He was inducted into the Country Music Hall of Fame last year on account of such classic 1960s country and pop chart hits as “Detroit City” and “500 Miles Away from Home.”
But Bobby Bare, who along with Reba McEntire and Loretta Lynn is headlining the fourth annual Johnny Cash Music Festival at Arkansas State University’s Convocation Center in Jonesboro on Aug. 15, might have been an anonymous one-hit wonder had it not been for legendary Nashville guitarist/record company executive Chet Atkins.
Bare scored a No. 2 pop hit in 1958 with "The All American Boy," a humorous talking blues song inspired by Elvis Presley—but it was mistakenly credited to a friend named Bill Parsons.
“Everything works out for the best!” says Bare. “If my name had been on it, I’d have been pegged as a comedy singer.”
Fortunately, too, Atkins was a fan of the song, and Bare’s vocal style.
“He was a big fan of my talkin’,” continues Bare, referring to the “recitation”-style of his early hits, a trait shared by “Whisperin’” Bill Anderson, who also crossed over from country to pop in the early ‘60s with hits like “Still” and “8 x 10.” “The part of me that got me my deal with Chet at RCA was my ability to talk!”
Bare’s first hits there—“Detroit City,” “500 Miles Away from Home,” “Shame on Me” and “Miller’s Cave”—all featured Bare’s recitations along with his singing on the choruses with the ubiquitous Anita Kerr Singers.
“I told Chet that Bill and I were the only guys in history who talked their way into their songs and sung their way out!” laughs Bare. “He never really let me sing until later on.”
But Bare, who was living in Los Angeles and was friends with the varied likes of Buck Owens and the Beach Boys, sang so well that he was able to fit in with rock ‘n’ rollers like Bobby Darin, the Dave Clark Five and The Ronnettes on “package shows” throughout the South, then return to the same venues a couple months later on country shows with stars like Marty Robbins, Hank Snow and Loretta Lynn.
But he soon relocated to the Nashville area, and last year he joined Cash, Anderson, Owens, Robbins, Snow, Atkins, Lynn and McEntire in the Country Music Hall of Fame.
“I did nothing to promote myself going in—like people do—and didn’t even know I was in the mix,” says Bare. “But I always supported the Country Music Association, and when they called me to tell me I was in the Hall of Fame, I just happened to have on a CMA baseball cap that I’d never worn before!”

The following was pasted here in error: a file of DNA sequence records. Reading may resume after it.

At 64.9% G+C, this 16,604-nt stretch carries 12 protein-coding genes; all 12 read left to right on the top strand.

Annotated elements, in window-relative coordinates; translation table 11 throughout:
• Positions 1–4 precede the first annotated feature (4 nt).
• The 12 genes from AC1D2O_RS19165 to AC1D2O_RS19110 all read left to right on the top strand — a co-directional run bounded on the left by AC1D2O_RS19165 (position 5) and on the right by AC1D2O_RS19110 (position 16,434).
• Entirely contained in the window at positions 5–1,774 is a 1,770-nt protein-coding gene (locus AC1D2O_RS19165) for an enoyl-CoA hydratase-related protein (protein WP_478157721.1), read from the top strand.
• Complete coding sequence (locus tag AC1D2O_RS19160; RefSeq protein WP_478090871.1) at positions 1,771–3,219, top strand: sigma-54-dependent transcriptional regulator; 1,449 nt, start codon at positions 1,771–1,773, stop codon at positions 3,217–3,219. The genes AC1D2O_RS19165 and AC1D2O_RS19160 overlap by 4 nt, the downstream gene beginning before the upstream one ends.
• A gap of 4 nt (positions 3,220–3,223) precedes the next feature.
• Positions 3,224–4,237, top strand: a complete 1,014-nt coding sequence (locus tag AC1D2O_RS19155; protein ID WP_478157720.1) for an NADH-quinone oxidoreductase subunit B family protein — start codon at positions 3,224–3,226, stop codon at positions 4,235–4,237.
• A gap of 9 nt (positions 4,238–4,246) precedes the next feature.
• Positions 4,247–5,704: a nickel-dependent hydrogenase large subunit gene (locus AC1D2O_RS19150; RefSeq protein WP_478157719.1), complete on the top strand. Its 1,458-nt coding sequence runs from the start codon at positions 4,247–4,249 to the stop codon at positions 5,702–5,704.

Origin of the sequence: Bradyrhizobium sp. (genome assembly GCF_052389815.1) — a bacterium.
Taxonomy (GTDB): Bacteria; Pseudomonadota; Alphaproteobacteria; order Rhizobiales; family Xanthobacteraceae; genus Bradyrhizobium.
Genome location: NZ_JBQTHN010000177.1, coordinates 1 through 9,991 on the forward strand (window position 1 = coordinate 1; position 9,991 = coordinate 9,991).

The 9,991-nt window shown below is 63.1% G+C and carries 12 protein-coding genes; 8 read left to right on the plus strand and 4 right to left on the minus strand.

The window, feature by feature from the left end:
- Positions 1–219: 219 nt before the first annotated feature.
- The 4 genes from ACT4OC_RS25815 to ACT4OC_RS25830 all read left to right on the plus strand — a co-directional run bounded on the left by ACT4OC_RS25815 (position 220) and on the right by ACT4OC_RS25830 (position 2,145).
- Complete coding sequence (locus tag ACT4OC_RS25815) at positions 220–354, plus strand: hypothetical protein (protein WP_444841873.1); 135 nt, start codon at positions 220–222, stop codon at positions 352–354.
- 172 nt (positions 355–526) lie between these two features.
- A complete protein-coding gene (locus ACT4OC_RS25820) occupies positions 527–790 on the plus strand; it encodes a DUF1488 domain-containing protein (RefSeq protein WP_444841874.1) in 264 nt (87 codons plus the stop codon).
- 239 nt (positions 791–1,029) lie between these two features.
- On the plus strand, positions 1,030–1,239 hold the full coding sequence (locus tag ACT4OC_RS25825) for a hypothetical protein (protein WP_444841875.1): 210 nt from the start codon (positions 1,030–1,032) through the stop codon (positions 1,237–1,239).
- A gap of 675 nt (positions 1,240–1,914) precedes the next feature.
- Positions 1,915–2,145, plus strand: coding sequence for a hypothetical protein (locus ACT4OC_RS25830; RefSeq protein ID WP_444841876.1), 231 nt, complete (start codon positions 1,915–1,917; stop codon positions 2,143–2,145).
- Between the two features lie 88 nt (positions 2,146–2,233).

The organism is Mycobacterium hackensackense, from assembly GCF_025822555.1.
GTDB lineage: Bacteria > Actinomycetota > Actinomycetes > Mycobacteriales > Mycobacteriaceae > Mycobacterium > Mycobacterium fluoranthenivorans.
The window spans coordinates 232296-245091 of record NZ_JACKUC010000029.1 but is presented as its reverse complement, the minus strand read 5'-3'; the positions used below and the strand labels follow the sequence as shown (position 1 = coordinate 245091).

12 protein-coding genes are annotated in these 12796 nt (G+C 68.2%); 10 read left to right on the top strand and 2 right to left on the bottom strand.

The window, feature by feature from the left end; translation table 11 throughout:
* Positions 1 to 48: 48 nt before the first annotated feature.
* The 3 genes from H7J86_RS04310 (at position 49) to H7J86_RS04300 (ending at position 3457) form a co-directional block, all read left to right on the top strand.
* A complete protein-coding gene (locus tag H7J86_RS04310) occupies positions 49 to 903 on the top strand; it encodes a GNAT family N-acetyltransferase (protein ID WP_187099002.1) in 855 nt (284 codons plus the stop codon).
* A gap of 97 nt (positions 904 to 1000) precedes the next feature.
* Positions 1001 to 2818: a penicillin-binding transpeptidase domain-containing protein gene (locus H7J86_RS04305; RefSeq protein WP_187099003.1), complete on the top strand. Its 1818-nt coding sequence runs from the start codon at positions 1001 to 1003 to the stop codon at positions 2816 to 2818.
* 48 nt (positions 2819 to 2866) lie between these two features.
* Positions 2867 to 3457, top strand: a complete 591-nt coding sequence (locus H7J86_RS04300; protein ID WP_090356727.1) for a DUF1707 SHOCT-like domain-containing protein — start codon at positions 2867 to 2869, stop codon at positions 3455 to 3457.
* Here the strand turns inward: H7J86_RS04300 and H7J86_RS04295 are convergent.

Bare’s former band member and fellow Hall of Famer Tom T. Hall inducted him.
“He said, ‘You did a lot of crazy things, and it’s beginning to look like you’re gonna get away with it!”
Kris Kristofferson, who’s also in the Hall, sang “Come Sundown,” Bare’s 1970 hit that Kristofferson wrote, and according to Bare, “got very emotional about the whole thing.”
But Bare’s nine-year-old granddaughter took it all in stride.
“The phone was ringing off the hook, and she said, ‘Papa. What is the deal on this Country Music Hall of Fame thing?’ And I said, ‘What it means is that when you’re grown up and have children and take them to the Country Music Hall of Fame, they’ll have a plaque on the wall of me and you’ll point up there and say, ‘There’s my papa and he loved me very, very much.”
The Bare and Cash families lived near each other in Hendersonville for 45 years.
"When our daughter died in 1975, John was the first one there,” says Bare. On a lighter note, he recalls that during an episode of his 1980s TV series Bobby Bare and Friends on The Nashville Network, he, Cash and Carl Perkins cracked up uncontrollably after he asked Cash if he’d ever done “anything crazy on the road.”
“Of course it was a real loaded question!” says Bare. “I knew some of the crazy stuff he’d done!”
So when Cash responded in the negative, Bare and Perkins “busted out laughing,” as eventually did Cash—so much so that they had to stop the tape. But while Cash most certainly did “a lot of crazy [stuff] that almost killed him, I know firsthand that he had a heart as big as Tennessee and Texas put together,” testifies Bare.
And Bare knows how Cash felt about his historic boyhood home near Jonesboro in Dyess, Ark., which the Johnny Cash Music Festival raises money to restore—and to fund a scholarship program in his name.
“Historical things meant a lot to him,” says Bare, “so I’m excited to be part of it this year. We all owe Johnny Cash as much as we can give back, and it’s going to be a big show, with people coming from miles around.”
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